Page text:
Why turning a blind eye is no longer acceptable
We heard yesterday from the long-awaited national enquiry into Cyril Smith that the Westminster establishment ‘turned a blind eye’ to child abuse allegations.
Smith and other high-profile MPs were protected from police action by their parties as their whips tried to avoid damaging ‘gossip and scandal’, the Independent Inquiry into Child Sexual Abuse (IICSA) concluded in a damning assessment of political culture spanning years.
Institutions ‘significantly failed in their responses to allegations’ of child abuse, it finds, criticising former Liberal leader Lord Steel for failing to pass on claims against Smith – even though he believed them to be true – because it was ‘past history’.
Claims of abuse by Cyril Smith – including in children’s homes in Rochdale – date back to the 1960s, when police originally looked into allegations made against the then-councillor, later to become MP and senior figure within the Liberal Party.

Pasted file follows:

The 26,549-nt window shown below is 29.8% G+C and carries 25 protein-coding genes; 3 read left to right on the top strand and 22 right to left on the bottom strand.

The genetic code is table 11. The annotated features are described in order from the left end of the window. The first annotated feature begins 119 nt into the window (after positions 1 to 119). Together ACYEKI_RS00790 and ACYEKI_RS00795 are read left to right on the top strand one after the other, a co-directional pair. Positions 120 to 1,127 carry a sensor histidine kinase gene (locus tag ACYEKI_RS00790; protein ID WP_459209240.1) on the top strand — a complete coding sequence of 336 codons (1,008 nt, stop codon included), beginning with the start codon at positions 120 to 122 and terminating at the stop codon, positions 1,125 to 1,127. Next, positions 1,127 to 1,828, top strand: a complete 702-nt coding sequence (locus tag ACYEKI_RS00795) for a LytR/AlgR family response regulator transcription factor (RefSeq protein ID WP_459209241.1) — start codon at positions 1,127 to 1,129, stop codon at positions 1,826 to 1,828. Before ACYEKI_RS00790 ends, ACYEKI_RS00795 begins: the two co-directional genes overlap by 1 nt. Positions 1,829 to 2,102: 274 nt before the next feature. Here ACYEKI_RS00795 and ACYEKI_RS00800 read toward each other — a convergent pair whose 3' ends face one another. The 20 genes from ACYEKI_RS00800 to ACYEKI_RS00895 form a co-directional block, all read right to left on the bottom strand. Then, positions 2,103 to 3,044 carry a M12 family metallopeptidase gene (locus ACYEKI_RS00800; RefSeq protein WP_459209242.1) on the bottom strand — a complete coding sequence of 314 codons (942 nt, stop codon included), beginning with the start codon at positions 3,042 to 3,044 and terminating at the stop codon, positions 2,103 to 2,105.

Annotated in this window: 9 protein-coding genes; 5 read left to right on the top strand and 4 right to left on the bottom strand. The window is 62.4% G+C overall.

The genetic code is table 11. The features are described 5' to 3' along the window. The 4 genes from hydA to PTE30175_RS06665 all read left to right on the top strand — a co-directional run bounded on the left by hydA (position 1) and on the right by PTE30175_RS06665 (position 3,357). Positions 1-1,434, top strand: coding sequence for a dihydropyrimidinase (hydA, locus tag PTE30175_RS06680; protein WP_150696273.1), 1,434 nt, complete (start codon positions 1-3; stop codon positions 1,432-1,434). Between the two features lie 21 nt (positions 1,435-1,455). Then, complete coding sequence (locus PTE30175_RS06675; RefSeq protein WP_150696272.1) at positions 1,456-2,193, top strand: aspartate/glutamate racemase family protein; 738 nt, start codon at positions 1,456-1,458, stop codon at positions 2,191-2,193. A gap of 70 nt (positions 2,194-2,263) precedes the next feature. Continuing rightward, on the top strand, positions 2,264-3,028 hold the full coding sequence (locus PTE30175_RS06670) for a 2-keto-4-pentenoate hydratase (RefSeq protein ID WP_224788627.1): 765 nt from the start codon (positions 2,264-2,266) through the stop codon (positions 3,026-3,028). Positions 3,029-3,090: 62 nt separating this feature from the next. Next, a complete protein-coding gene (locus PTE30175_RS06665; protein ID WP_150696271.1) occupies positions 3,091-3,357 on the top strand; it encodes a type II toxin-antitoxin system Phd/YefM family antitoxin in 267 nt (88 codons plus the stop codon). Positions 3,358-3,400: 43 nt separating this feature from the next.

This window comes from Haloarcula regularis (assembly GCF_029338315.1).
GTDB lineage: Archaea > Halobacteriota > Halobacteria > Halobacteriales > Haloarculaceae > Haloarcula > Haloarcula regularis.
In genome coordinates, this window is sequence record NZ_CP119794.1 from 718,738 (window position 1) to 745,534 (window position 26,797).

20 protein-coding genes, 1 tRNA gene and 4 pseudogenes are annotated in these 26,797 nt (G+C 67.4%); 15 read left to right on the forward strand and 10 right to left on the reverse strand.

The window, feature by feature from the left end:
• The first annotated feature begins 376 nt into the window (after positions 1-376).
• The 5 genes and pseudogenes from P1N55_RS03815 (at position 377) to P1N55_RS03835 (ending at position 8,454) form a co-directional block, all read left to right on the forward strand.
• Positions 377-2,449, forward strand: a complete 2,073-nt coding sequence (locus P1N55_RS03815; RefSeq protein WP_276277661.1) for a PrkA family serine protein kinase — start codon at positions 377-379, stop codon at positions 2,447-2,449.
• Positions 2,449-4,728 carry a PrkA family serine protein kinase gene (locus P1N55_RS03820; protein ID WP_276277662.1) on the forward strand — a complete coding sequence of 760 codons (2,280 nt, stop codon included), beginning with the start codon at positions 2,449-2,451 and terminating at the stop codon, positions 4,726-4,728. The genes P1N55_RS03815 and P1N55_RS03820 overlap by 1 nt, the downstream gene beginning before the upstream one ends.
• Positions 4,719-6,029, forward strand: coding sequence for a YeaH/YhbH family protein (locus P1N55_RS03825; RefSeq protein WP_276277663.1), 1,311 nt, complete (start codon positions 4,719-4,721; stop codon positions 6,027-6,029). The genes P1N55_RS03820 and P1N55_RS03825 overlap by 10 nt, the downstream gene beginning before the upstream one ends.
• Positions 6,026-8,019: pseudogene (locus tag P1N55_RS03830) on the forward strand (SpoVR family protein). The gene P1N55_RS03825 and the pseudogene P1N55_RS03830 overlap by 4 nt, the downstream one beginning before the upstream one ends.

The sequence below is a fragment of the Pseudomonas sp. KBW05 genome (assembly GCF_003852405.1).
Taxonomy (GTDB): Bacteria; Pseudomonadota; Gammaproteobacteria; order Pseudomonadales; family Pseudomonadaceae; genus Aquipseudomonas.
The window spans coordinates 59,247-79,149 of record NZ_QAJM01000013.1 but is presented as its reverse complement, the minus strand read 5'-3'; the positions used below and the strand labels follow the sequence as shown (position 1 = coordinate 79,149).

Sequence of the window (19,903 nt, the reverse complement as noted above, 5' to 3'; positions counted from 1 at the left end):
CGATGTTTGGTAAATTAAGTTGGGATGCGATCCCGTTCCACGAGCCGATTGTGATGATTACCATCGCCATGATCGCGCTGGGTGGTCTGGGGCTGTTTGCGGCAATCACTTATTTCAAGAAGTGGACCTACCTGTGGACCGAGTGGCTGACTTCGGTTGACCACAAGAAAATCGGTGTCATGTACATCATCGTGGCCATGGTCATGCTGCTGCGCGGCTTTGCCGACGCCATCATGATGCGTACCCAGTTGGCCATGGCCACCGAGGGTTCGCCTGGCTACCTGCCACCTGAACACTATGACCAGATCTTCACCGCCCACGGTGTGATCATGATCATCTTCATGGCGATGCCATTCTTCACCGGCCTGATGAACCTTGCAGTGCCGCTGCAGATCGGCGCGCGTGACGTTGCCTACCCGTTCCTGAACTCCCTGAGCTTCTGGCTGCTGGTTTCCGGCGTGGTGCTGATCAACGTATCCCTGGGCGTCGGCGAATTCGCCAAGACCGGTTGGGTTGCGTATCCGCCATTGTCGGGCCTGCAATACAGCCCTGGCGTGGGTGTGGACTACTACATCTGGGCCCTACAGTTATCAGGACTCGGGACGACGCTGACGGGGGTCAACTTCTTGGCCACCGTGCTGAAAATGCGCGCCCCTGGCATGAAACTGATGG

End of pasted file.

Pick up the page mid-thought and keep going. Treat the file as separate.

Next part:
That investigation was dropped and despite claims of his abuse continuing for decades afterwards, only after the politician died in 2010 did Greater Manchester Police confirm that had he still been alive there would have been sufficient evidence to charge him.
The IICSA inquiry found that both in his case and in the those of other suspected MPs, including the late Conservative Sir Peter Morrison, parties and other institutions effectively covered them up.
This report has called for an understanding as to why these allegations are effectively ignored or covered up at the time. In the case of Cyril Smith, it was clear that political expediency was favoured over uncovering the truth.
Throughout the years Intersol have been working with their clients to help them to get to a quicker, reliable, and more accurate outcome from their investigations. Sometimes this has meant that the client has had to face up to the truth and ensure that steps are put in place and action taken against those who commit an offence. Gone are the days when ignorance and cover-ups are the norm, and indeed organisations will ultimately benefit from adopting this transparent and robust approach.
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